What is Dyslexia

Dyslexia is a learning disorder that affects a child’s ability to read, spell, and write. It can cause difficulty with phonological processing, or the ability to break down and manipulate the sounds in words. Speech-language pathologists (SLPs) play a crucial role in supporting children with dyslexia, both in diagnosis and treatment. In this blog post, we will discuss the SLPs role with dyslexia and share some exercises that can help children with dyslexia.

Diagnosing Dyslexia

The first step in helping children with dyslexia is identifying the disorder. SLPs are often involved in the diagnosis process, as they have expertise in phonological processing and language development. They can administer tests and evaluations to determine whether a child has dyslexia and assess the severity of the disorder.

Treatment for Dyslexia

Once a child has been diagnosed with dyslexia, SLPs can provide targeted treatment to help improve their reading and writing skills. Some common approaches that SLPs use include:

  1. Multisensory Instruction: This involves engaging multiple senses, such as sight, sound, and touch, to help children learn to read and write. SLPs can use activities that involve tracing letters in sand, saying sounds out loud, and visualizing words as pictures.

  2. Phonological Awareness Activities: Phonological awareness is the ability to identify and manipulate the sounds in words. SLPs can use exercises that involve segmenting and blending sounds, rhyming, and manipulating sounds within words to help improve phonological processing skills.

  3. Decoding Practice: Decoding is the process of translating written words into spoken words. SLPs can use exercises that involve practicing decoding skills, such as reading out loud and identifying sounds within words.

  4. Reading Comprehension Strategies: SLPs can teach children strategies for improving reading comprehension, such as visualizing the story, summarizing the main points, and making connections between different parts of the text.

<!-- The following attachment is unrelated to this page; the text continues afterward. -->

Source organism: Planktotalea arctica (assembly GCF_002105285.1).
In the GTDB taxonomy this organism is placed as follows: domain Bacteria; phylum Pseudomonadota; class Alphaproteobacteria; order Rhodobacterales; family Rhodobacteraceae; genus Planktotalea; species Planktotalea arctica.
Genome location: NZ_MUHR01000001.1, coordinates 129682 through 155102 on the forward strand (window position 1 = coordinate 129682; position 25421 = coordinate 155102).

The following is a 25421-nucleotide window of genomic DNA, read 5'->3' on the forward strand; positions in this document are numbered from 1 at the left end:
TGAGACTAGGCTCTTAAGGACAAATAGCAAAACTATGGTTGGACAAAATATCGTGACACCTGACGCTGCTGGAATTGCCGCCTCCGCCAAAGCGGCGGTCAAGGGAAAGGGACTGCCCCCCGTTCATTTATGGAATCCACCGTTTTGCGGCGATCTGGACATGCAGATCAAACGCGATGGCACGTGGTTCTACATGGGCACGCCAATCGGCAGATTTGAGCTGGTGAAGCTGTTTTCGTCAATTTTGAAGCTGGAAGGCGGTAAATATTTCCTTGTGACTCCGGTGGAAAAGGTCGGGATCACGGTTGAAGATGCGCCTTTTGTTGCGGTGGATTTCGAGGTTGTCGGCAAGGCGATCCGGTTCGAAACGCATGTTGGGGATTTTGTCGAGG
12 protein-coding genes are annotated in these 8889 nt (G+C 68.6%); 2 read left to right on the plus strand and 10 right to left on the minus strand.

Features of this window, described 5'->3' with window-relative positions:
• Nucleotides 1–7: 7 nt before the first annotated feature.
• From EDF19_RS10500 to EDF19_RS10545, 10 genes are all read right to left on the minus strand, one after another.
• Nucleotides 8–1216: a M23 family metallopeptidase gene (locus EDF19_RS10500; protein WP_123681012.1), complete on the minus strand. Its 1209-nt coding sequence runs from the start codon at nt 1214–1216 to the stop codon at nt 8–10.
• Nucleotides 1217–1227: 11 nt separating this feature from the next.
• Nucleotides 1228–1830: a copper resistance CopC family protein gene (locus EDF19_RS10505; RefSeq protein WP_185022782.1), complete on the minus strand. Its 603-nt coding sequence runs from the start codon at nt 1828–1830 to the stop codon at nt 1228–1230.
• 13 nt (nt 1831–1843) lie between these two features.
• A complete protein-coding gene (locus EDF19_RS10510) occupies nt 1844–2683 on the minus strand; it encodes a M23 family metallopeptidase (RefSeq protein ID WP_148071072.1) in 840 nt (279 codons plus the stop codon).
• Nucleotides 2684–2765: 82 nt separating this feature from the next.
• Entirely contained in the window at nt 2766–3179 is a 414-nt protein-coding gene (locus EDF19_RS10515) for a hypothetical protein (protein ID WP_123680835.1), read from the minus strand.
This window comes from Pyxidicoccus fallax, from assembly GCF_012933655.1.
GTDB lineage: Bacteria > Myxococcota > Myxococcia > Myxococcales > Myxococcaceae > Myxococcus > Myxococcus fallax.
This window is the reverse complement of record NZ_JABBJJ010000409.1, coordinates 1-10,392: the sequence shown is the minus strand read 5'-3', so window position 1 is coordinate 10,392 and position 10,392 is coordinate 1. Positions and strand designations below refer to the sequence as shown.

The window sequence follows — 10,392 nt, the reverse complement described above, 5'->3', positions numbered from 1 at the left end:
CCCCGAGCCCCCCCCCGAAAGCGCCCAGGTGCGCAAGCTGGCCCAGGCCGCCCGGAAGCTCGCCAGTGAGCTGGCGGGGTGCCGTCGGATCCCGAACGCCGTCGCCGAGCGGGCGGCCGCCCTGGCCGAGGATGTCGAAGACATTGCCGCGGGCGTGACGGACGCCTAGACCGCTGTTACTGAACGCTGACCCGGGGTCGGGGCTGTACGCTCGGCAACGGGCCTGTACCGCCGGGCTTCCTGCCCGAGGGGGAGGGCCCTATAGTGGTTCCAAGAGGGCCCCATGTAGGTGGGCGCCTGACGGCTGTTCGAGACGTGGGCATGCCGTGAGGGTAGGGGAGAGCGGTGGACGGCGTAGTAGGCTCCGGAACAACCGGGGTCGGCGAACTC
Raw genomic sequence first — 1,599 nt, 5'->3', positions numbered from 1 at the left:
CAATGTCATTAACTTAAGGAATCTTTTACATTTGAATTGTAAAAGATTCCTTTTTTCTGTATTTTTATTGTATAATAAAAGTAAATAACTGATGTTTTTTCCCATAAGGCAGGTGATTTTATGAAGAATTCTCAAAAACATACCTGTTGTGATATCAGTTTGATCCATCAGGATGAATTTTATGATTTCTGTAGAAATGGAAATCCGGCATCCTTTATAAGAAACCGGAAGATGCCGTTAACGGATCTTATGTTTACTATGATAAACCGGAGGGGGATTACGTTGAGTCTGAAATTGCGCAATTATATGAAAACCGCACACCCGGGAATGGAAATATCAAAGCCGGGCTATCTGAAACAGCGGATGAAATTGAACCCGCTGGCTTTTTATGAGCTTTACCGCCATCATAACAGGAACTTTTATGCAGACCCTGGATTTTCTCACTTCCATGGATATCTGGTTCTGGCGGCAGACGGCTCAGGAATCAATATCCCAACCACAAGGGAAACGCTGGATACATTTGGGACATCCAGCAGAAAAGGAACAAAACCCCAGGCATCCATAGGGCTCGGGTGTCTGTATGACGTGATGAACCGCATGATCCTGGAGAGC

5. Assistive Technology: SLPs can also recommend and teach children how to use assistive technology, such as text-to-speech software and audiobooks, to help with reading and writing.

Supporting Kids with Dyslexia at Home

In addition to the work that SLPs do with children, there are also exercises and activities that parents can do at home to support their child’s reading and writing skills. Some ideas include:

  1. Reading Aloud: Reading aloud to children can help them develop phonological processing skills and build vocabulary. Parents can also encourage children to read out loud to practice decoding and fluency.

  2. Word Games: Playing word games, such as Scrabble or Boggle, can help children improve their phonological awareness skills and build their vocabulary.

  3. Writing Practice: Encouraging children to write stories, journal entries, or letters can help them practice their writing skills and build their confidence.

  4. Audiobooks: Listening to audiobooks can help children develop their listening skills and comprehension, and can be a great way to expose them to new vocabulary and ideas.

In conclusion, SLPs play a crucial role in supporting children with dyslexia. By diagnosing the disorder and providing targeted treatment, SLPs can help children improve their reading and writing skills and build their confidence. Additionally, parents can support their child’s learning at home by engaging in exercises and activities that help develop phonological awareness, decoding, and comprehension skills.